You might be tempted to think “baking season” is over with the cookie swaps and yule logs behind us, but you might be wrong! We are actually entering an extremely important and baking-intensive time of year: Mardi Gras! If you needed any excuse to make festive colored cakes, decorate anything with bright plastic beads, eat as many pancakes as you can, or make sugar-coated puffs of fried dough, this is it!
After the Twelfth Night of Christmas, a culinary tradition begins in the South that most folks only associate with Mardi Gras Day in New Orleans – the colorful King Cake. Biblical tradition holds that kings visited the baby Jesus by traveling for 12 days to reach him on what we now call “Epiphany.”
Beginning at Epiphany and lasting only until Mardi Gras day, the tradition of a King Cake in the Southern United States has evolved from what was brought by European settlers in the 1700s to what we now recognize as one of the preeminent symbols of the revelry of Mardi Gras.
Today, King Cakes are used to select Mardi Gras Kings and Queens as well as to celebrate the season in households and at parties across the country. King Cakes have many looks, the most classic being a crown shaped pastry dotted with the sugared colors of Carnival: purple, gold and green. Some have fillings, others do not, though they all house a hidden trinket like a plastic (formerly porcelain) baby.
The trinket hidden inside each cake adds to its popularity, although the uninitiated often fail to recognize that finding the trinket inside your piece of cake may come not only with privileges (good fortune and/or becoming the King or Queen of the ball) but just as often with responsibilities (responsibility for bringing the next cake!).
King Cake was served at my baby shower by my daughter’s marraine (her Godmother, to you un-cajun-ites!), and I served King Cake at the baby shower I hosted for my daughter’s marraine (mah-rehn) in return.
Click here to jump to the recipe!
This quintessential New Orleans treat, the Beignet:(pronounced: ben-yay), is a crispy-on-the-outside, feather-light, heavenly doughnut, flash fried and smothered in confectioner’s sugar … and totally full of gluten. They are unique to New Orleans, so I haven’t been lucky enough to have one since my parents’ trip to Bourbon Street in the ’80s, when they brought back boxes of famous Café du Monde Beignet Mix. For years, the thought of ever enjoying such a soft, airy, gluten-free puffed doughnut seemed like an unachievable dream to me.
Now, sharing my gluten-free version with a host of friends and family (and one Louisiana native), I am happy to pronounce my gluten-free recipe a resounding success! Whether you have had and now miss Beignets since going gluten-free, or are just curious to try these little puffs of New Orleans deliciousness, give this recipe a try, whether it’s Mardi Gras or not!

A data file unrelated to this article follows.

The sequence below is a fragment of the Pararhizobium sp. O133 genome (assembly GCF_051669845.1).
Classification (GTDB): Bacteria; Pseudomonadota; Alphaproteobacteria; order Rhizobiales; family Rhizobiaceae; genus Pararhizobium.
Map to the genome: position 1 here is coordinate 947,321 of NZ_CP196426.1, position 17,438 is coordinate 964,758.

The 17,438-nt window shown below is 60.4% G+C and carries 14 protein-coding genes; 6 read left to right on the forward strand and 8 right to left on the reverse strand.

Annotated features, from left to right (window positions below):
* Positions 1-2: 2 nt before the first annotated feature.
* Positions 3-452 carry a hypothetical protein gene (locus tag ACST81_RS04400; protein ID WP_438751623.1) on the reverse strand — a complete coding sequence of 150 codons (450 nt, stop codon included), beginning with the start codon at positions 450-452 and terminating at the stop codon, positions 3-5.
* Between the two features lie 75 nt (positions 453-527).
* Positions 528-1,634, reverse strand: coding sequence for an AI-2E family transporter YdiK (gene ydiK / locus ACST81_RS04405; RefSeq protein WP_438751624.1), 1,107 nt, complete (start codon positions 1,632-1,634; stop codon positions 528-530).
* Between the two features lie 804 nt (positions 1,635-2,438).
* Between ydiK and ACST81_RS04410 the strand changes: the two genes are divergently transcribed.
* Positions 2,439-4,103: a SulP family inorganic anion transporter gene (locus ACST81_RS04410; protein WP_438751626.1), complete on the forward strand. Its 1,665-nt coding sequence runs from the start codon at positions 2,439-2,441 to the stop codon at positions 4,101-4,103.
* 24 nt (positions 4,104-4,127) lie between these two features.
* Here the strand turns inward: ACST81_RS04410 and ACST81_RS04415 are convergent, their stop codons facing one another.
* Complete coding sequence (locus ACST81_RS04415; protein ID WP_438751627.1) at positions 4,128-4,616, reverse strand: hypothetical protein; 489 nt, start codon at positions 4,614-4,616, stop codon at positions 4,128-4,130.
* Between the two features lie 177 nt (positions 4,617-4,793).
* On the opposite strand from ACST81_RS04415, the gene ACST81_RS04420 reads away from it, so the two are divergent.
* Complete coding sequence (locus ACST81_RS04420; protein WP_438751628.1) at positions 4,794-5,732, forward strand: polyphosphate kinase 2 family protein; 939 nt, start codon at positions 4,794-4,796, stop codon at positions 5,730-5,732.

Click here to jump to the recipe!
The last Tuesday before Ash Wednesday (the beginning of Lent and 40 days before Easter) is Shrove Tuesday. ”Shrove” translated means “to confess,” (Shrove Tuesday was the last day of confession and forgiveness before the Lenten season), and here’s another interesting piece of trivia: the root of this word today is found in the expression “short shrift,” or giving very little attention to someone’s explanation!
In preparation for Lent, eggs, milk and butter (fat) were historically feasted upon by the faithful in every possible dish, as they were prohibited during the 40 days of Lent. One of the most popular ways to incorporate these ingredients was by making pancakes. Hence, Shrove Tuesday’s more colloquial name: “Pancake Day.”
When it comes to pancakes, it seems that there are two schools of thought:1) the fluffier, the more flap-jackier, the better!; or 2) thin and delicate crêpes are the real deal.
Now, I’m not here to pick sides. No way. I love them both and they each have their place. Adults seem to covet those lacy-thin crêpes, and we enjoy them equally, whether stuffed with sweet fruit fillings and drizzled with chocolate, or filled with savory sauteed crabmeat and artichokes.
My kids are true fluffy pancake fans though, and they call for them as frequently at night as in the morning. We have a little tradition in our family that we call “Upside-Down Night,” which really gives the term “pancake supper” new meaning!
If you favor the fancy crepe style, I’ve got you covered. My easy crêpes recipe is just as delicious with savory fillings as with sweet!
If flapjack-y pancakes are more your style, I have an even easier solution: my new Jules Gluten Free Pancake Mix! This can’t-go-wrong mix will please every palate. Add berries, chocolate chips … whatever you like to enjoy these delicious hot cakes morning, noon or night!
Click here to jump to the homemade version!
Happy Shrove Tuesday! Happy Pancake Day! And Happy Mardi Gras to you and yours!